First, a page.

I spoke with Charles Lloyd on June 19. The great saxophonist and flutist’s quartet (Gerald Clayton, piano; Joe Sanders, bass; Kendrick Scott, drums) will be in concert at the Solid Sound Festival at MassMoCA on Sunday, June 28.
Lloyd was born in Memphis on March 15, 1938 and came under the guidance of piano legend Phineas Newborn after receiving his first saxophone at age nine. Lester Young, Billie Holiday, and Charlie Parker were early and enduring influences as Lloyd grew up in the generation of soon-to-be Memphis jazz greats Booker Little, George Coleman, Frank Strozier, Louis Smith, and Harold Mabern. Downhome blues was the most prominent music in the Memphis of his youth, and early on he played with several of the city’s emerging r&b greats including Howlin’ Wolf, B.B. King, Junior Parker, Bobby Bland, and Johnny Ace. Reflecting on these years as an aspiring modernist on a recent appearance on the Tavis Smiley Show, Lloyd said, “I wanted to be Bird behind Wolf.”
Lloyd left Memphis for “Cali” in 1956 to study music at USC, and as an undergrad he played with Gerald Wilson’s big band and crossed musical paths with Ornette Coleman, Don Cherry, Eric Dolphy, and Billy Higgins. Upon graduation in 1960, he succeeded Dolphy in Chico Hamilton’s Los Angeles-based quintet, served as its music director, and came to prominence on Hamilton’s recordings Passin’ Thru and Man of Two Worlds. Both of these Impulse releases showcased Lloyd’s compositions, the latter including the premiere of his famous original, “Forest Flower.”
In 1964, he succeeded Yusef Lateef in Cannonball Adderley’s Sextet, one of the most in-demand groups in jazz. Lloyd acknowledges Cannonball as a major influence on his musical development and decision to become a bandleader, and in 1965 he formed his own quartet with Keith Jarrett, Cecil McBee, and Jack DeJohnette. With this group, he recorded two of the most popular jazz albums of the sixties: Dream Weaver and Forest Flower: Live at Monterey. The latter was a phenomenal success with sales of over a million copies, and Lloyd soon became the first jazz artist to appear at the Fillmore West and other rock venues. Over the next few years, he made guest appearances on records by the Doors, the Byrds, the Beach Boys, and shared the bill with Cream, Paul Butterfield, Janis Joplin, and the Grateful Dead.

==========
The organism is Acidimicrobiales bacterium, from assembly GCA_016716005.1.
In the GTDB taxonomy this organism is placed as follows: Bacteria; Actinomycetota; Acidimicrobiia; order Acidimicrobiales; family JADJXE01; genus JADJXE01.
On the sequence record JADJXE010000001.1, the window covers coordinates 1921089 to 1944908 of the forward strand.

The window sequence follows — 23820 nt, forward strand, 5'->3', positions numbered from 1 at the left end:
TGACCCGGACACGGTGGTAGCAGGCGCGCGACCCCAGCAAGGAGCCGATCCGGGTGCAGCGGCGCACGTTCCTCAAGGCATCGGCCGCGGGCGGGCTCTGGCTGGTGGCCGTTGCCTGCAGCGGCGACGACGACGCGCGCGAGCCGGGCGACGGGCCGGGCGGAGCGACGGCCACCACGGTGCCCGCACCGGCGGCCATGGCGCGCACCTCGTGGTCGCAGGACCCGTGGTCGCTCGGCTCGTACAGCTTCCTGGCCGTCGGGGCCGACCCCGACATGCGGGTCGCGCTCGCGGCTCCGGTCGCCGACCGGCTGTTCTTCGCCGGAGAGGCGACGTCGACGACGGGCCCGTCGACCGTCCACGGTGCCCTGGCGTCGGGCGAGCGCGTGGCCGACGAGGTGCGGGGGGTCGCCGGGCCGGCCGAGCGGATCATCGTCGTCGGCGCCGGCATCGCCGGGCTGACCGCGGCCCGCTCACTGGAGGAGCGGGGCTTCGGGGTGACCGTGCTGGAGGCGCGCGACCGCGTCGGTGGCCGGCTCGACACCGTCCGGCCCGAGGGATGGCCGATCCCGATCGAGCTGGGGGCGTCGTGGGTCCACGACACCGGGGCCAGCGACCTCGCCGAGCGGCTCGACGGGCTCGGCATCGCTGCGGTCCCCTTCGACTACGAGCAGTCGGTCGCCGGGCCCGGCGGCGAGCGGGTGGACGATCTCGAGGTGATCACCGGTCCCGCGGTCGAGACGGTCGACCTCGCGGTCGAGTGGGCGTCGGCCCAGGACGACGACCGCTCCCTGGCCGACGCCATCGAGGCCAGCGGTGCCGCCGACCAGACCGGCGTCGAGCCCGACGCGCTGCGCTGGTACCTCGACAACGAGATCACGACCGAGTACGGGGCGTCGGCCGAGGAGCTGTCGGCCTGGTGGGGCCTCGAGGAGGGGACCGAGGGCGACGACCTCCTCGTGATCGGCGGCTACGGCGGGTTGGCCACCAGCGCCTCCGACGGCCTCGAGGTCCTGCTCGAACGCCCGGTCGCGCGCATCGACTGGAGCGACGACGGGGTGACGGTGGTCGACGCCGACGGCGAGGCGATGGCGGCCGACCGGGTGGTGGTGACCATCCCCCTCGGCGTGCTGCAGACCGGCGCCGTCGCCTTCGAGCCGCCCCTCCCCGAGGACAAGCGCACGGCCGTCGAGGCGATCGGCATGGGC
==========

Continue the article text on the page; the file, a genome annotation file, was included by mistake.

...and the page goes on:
In the early seventies, Lloyd left the jazz scene and moved to Big Sur to begin an ongoing “inner journey” of meditation and spiritual exploration. He played with the Beach Boys during the seventies. In 1981, he was visited by the 18-year-old French pianist Michel Petrucciani and was so impressed with his playing and the physical handicaps he faced that he mounted international tours in 1982 and ’83. Following another period of inactivity and medical challenges of his own in the mid-eighties, Lloyd has maintained a fairly steady career of touring and recording. Between 1989 and 2013, he produced over a dozen critically acclaimed recordings for ECM, and this year saw the release on Blue Note of Wild Man Dance.
I had the pleasure of seeing Lloyd’s quartet with drummer Billy Higgins on several occasions, including their performance at the Marciac Jazz Festival in France in 1998. I began our conversation with a question about how Higgins, near the end of his life in 2001, commanded Lloyd to stay in the game notwithstanding their concern that “no one cares” about this music. From there, as you’ll hear, Lloyd drove our conversation down a long and winding road, and several times expressed dismay that I wasn’t familiar with Arrows Into Infinity, a new documentary exploring his life and career. The film was directed by his wife, Dorothy Darr; a DVD edition is now being distributed by ECM.
Lloyd was honored as an NEA Jazz Master this year; his old Memphis colleague George Coleman was a fellow recipient of the award.